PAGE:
An opportunity for LNG is in remote camps, the conference heard. “Any camp that does not have access to pipeline or facility gas or does not have access to highline power, there’s an opportunity to displace the diesel and propane that would be used for power and heat with liquefied natural gas,” said Lancaster. “Anything less than one megawatt of power, the economics fall down because of the high cost of LNG storage.”
Ferus’s largest customer is Yukon Power whose major source of power is hydro but which uses natural gas as a back-up when water levels are low and the grid demand is increasing, which is the case today. “This is a really good example of natural gas and power working well together,” she said.
Yukon Power is taking two to four truckloads per day of LNG and the volumes have increased to about 35 million litres of natural gas by the end of this year from 1.7 million litres in 2016, an average growth rate of 170 per cent.
Ferus also has a memorandum of understanding with a new gold/copper mine in the Yukon in which it would be the exclusive supplier of LNG once it makes a final investment decision, said Lancaster. The cost savings relative to diesel would be $100 million per year at the 100-megawatt mine. “That’s the only thing that makes the mine economic and that will get them the FID.”
The energy used also will have an effect on the federal carbon tax, said Elwell, noting that an 8.4 megawatt project he is working on that will burn natural gas or LNG will save the company a little more than $1 million a year in carbon tax alone.
Government policies can either help or hinder the use of domestic LNG, the conference heard. For example, Canada’s Climate Change Action Plan has set aside $1.5 billion for clean energy initiatives but “none of that contemplates natural gas,” he said. The Emissions Reduction Alberta program is one of only two programs in Canada which support natural gas “even in the slightest,” said Elwell.
Interviewed later, he said the federal government needs to include natural gas in diesel displacement or greener power solutions. “They trip over a dime to pick up a nickel, as far as I am concerned.”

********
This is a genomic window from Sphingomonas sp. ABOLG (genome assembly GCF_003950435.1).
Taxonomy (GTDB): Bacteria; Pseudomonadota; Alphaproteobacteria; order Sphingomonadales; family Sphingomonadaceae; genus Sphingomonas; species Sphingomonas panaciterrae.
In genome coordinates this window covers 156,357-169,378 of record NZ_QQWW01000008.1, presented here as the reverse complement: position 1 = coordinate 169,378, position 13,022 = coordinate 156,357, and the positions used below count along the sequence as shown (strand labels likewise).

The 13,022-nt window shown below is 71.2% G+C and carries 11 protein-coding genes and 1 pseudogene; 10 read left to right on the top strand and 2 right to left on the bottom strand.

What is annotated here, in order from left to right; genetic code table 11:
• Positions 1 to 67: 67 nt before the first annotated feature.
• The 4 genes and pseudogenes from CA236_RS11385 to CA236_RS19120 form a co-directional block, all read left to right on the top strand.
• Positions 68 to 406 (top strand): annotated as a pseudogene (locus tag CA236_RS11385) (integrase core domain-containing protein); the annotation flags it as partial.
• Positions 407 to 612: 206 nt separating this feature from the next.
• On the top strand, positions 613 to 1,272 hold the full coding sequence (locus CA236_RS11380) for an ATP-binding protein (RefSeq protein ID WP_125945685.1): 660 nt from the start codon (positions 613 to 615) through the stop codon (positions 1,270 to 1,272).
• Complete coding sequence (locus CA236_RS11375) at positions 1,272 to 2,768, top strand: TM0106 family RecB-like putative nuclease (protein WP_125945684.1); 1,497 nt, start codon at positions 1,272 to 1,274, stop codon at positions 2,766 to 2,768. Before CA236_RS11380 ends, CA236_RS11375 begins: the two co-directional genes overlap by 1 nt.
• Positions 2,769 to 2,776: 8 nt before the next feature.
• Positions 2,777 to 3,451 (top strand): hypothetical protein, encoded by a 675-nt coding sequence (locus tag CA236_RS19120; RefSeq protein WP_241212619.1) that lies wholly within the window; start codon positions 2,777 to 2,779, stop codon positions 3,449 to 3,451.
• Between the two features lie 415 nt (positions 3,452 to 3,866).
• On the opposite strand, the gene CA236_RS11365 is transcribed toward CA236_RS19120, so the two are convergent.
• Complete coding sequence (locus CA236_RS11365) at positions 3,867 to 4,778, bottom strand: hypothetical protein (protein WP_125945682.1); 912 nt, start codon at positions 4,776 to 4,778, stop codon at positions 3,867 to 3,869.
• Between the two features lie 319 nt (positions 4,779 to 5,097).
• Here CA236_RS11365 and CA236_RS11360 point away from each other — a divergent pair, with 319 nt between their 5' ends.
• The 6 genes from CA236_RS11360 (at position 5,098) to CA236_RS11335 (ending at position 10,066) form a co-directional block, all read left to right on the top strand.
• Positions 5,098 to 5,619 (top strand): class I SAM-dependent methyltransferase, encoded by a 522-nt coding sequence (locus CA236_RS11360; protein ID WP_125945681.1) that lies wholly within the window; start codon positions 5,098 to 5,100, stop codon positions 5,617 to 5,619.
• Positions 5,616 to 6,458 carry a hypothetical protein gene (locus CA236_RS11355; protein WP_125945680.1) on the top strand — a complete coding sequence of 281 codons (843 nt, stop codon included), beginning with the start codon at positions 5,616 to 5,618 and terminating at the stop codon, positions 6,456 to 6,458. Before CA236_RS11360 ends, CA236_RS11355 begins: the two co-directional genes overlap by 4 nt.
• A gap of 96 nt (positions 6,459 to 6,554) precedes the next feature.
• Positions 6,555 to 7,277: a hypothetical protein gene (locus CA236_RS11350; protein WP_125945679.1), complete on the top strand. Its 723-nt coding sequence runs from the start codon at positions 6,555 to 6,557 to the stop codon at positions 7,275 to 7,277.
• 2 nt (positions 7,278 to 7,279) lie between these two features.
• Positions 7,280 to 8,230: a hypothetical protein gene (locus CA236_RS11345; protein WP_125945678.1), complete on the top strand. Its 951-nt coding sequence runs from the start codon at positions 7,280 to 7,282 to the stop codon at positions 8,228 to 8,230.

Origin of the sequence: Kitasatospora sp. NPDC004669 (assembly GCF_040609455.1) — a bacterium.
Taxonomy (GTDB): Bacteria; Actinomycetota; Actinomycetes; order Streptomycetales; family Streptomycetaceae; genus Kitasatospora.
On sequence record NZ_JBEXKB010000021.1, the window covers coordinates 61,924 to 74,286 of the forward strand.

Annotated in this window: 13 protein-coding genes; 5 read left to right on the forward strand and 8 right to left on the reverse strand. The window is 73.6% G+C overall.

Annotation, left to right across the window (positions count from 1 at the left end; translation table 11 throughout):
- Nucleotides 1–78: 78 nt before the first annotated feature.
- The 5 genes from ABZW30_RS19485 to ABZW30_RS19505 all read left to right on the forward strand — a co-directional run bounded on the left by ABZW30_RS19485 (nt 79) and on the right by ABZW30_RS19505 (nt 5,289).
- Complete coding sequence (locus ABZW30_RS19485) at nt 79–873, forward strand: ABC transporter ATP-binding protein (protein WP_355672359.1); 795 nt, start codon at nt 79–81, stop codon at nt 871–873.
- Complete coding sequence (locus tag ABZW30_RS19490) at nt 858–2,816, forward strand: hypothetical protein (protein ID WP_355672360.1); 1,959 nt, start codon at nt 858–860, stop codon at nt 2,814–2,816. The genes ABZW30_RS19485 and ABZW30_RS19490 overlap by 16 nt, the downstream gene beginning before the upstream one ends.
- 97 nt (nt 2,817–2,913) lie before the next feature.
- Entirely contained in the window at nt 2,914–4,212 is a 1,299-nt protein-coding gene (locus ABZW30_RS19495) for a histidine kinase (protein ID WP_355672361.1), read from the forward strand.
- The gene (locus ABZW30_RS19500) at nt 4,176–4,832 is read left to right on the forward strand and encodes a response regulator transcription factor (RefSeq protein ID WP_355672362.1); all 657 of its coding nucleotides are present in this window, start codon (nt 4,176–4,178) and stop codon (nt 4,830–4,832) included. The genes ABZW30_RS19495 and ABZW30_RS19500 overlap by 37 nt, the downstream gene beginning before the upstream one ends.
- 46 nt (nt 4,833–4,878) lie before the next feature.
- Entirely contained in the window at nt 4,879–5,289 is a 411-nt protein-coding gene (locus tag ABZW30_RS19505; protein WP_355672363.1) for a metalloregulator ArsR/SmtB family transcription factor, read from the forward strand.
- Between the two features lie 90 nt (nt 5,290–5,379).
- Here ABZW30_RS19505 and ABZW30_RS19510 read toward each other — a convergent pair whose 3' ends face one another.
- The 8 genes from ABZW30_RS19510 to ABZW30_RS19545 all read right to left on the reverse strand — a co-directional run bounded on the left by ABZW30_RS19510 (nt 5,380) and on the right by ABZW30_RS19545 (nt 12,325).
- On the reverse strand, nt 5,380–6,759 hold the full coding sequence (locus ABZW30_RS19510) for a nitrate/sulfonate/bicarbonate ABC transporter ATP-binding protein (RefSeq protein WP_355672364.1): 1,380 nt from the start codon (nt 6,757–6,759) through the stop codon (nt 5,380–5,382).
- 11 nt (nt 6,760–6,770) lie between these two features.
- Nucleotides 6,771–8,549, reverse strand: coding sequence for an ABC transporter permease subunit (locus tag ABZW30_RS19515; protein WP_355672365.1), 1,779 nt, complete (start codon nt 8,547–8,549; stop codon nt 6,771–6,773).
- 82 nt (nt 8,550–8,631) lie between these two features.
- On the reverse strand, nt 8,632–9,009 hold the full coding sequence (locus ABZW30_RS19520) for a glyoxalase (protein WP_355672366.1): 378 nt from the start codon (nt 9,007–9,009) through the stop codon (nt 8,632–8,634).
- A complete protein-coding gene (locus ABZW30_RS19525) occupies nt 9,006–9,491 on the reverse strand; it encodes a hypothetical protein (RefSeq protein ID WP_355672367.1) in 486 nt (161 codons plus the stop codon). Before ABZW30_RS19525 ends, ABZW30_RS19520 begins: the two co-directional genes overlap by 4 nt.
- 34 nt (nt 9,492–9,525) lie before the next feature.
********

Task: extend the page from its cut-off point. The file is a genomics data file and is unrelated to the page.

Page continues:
At present, “there’s really no added value or incentive for communities to remote industries to convert to natural gas; the subsidies are broad and large,” Elwell told the conference. In the Northwest Territories, subsidies to support diesel are costing Canadian taxpayers about $1.4 million a day. “If those dollars were converted to infrastructure investment, it might pave the way for companies like Ferus and KATE to provide cleaner solutions.”
The federal government announced a $20 million initiative to fund diesel displacement among Indigenous communities in the North but as there are more than 250 communities it works out to about $80,000 of investment potential for each community.
Elwell said Indigenous communities where his company is working are no longer willing to accept assistance from Ottawa in order for it to validate their efforts. “They are suggesting that they step away from the traditional model and start taking the initiative themselves.”
There currently are 152 projects across Canada where Indigenous groups have done just that and are now operating these facilities themselves, he said. “They are now seeking meaningful partnerships, and meaningful partnerships come with an opportunity to invest, to be employed, to be trained and to be a meaningful part of every project moving forward.”
KATE Energy has launched two initiatives, one a collaboration of First Nations and private industry in northeastern B.C.to invest in and operate liquefaction facilities and the other a power company that will operate in northwestern B.C. and southwestern Yukon to support diesel conversion in the North.